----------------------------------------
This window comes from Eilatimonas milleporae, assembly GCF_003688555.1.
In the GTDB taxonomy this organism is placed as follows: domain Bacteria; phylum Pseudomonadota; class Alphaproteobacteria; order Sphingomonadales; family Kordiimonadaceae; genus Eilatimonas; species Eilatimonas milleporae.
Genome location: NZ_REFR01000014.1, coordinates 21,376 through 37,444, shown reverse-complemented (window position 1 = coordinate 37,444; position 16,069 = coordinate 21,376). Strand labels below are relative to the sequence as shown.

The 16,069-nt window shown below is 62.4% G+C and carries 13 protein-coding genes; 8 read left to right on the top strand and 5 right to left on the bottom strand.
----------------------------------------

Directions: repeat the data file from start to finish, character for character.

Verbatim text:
This window comes from Eilatimonas milleporae, assembly GCF_003688555.1.
In the GTDB taxonomy this organism is placed as follows: domain Bacteria; phylum Pseudomonadota; class Alphaproteobacteria; order Sphingomonadales; family Kordiimonadaceae; genus Eilatimonas; species Eilatimonas milleporae.
Genome location: NZ_REFR01000014.1, coordinates 21,376 through 37,444, shown reverse-complemented (window position 1 = coordinate 37,444; position 16,069 = coordinate 21,376). Strand labels below are relative to the sequence as shown.

The 16,069-nt window shown below is 62.4% G+C and carries 13 protein-coding genes; 8 read left to right on the top strand and 5 right to left on the bottom strand.